Crain's Insider (subsc) is reporting that there was a lot of in-fighting on the John Liu task force on community benefits-and in the end, two of the more extreme positions (or at least most controversial) were not entertained: "After six months of deliberation, a task force on community benefit agreements convened by Comptroller John Liu never addressed what pro-development critics said was the most pressing question: Should the deals that developers cut with community groups in exchange for political support of their mega-projects exist in the first place? Also missing from the recommendations in the task force's report are specific living-wage, job training and affordable-housing provisions—all of which were priorities of the union members on the board."
Well, we guess all of that went over our head-or below our radar-because we didn't catch the draft from those prevailing winds; but as to the first position, let's just say that it would have been absurd to confront the issue of whether CBAs are appropriate since it was the basic assumption of the task force that, since these agreements are here to say, it is important to try to codify them in a way that allows for some degree of predictability for all of the stakeholders-including developers. Or, in other words, we ain't putting that genie back in the bottle any time soon.
As for living wage, we didn't get the sense that the RWDSU's Stu Appelbaum-described as, "an outsized personality"-was putting on a full court press on the task force to insure the inclusion of living wage in the final report. There seemed to be an agreement that this wasn't the right venue for the issue to be aired-even if the agreement may have been grudging at times.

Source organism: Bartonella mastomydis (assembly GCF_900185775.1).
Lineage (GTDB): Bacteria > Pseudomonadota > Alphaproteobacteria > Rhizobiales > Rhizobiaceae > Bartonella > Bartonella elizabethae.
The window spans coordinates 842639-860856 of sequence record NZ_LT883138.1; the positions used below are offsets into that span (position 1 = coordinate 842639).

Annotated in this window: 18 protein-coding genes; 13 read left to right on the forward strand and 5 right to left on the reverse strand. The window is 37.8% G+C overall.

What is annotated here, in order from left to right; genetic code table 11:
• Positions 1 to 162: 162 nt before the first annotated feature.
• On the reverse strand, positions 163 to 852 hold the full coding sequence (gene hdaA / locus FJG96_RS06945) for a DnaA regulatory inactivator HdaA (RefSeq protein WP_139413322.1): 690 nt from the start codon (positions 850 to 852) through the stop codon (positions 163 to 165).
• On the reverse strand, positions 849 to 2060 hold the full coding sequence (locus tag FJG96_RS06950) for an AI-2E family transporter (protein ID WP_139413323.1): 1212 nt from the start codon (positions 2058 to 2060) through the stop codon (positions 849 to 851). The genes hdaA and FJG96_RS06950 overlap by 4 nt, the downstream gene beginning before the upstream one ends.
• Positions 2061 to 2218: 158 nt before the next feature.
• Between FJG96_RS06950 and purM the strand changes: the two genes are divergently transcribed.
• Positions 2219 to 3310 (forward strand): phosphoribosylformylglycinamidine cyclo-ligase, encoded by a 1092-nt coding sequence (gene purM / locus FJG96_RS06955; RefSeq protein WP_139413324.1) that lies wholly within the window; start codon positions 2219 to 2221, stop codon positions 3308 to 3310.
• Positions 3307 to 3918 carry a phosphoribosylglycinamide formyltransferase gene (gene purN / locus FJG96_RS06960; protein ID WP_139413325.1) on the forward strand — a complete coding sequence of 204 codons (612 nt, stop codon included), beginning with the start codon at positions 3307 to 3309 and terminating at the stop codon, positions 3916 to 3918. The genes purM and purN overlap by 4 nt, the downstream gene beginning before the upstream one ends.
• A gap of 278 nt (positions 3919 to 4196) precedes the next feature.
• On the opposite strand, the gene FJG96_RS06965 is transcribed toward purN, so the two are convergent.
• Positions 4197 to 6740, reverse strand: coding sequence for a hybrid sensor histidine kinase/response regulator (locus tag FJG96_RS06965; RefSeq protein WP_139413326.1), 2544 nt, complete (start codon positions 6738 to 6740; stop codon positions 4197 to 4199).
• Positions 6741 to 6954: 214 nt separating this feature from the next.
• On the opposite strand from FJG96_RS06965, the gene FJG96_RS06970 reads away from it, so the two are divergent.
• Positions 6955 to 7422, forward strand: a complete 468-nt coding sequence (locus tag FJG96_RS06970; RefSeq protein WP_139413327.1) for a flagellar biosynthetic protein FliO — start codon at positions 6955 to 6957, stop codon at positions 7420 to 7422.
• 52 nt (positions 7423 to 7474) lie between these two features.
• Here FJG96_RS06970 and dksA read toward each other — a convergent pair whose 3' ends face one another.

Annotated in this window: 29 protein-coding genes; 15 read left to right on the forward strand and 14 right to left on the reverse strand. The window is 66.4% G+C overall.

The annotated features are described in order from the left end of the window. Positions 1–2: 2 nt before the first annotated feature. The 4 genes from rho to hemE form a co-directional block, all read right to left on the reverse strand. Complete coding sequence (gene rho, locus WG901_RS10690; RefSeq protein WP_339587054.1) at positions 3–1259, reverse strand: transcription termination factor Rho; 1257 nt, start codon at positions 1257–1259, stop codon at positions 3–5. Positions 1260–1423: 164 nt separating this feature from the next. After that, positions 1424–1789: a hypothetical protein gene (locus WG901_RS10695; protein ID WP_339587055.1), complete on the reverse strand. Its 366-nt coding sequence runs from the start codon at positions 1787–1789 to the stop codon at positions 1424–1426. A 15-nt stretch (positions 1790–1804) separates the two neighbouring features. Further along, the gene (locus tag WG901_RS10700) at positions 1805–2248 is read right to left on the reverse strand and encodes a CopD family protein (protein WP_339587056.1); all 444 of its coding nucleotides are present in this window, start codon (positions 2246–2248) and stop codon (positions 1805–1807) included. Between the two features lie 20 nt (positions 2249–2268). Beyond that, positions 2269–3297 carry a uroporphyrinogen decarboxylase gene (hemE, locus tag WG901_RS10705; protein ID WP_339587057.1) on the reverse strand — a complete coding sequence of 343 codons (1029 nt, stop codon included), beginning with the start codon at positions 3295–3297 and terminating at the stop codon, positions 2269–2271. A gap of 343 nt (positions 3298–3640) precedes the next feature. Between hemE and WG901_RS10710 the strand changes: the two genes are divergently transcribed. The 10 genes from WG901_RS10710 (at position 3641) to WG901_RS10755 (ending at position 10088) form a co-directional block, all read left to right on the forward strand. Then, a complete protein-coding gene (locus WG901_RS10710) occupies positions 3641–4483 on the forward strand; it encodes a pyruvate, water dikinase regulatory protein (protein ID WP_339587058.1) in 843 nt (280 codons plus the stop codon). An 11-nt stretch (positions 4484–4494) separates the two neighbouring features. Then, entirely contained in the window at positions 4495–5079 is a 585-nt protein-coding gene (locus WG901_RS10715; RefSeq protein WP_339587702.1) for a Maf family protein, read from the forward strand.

But there should be no conclusion that there was any degree of great acrimony in the group that Liu assembled-as only a very small number of folks bailed on participating. That being said, the dumbest quote of the day goes to the city's former HPD commissioner: "Jerilyn Perine, a former commissioner for the Department of Housing Preservation and Development, resigned after the first meeting. By last week, three more of the 33 board members had followed her out the door. “The underlying assumption was that development in your community is bad, and you as a community need to be able to band together to fight against [it,]” Ms. Perine recalls. “Why assume that our current land-use process doesn't balance the good and the bad?”
This is known as addition by subtraction-and Perine exemplifies what the pollster Scott Rasmussen calls the, "political class;" a group enamored of top down government solutions, and skeptical of the wisdom of the unwashed. For Perine, the "underlying assumption," is that development is good-a product of the wisdom of the so-called experts who really know what is good for you.
That she fails to recognize that much of what passes for planning in the realm of economic development-as Dr. Angotti has pointed out-is driven by the interests of certain connected real estate firms. In this regard the conclusion of the Liu report about why CBA reform is needed is much closer to the truth of NYC development than the observations of the former Bloombergista "The final report called the agreements an “unfortunate byproduct” that “arise because the City does not effectively plan for its neighborhoods and insufficiently considers community needs.”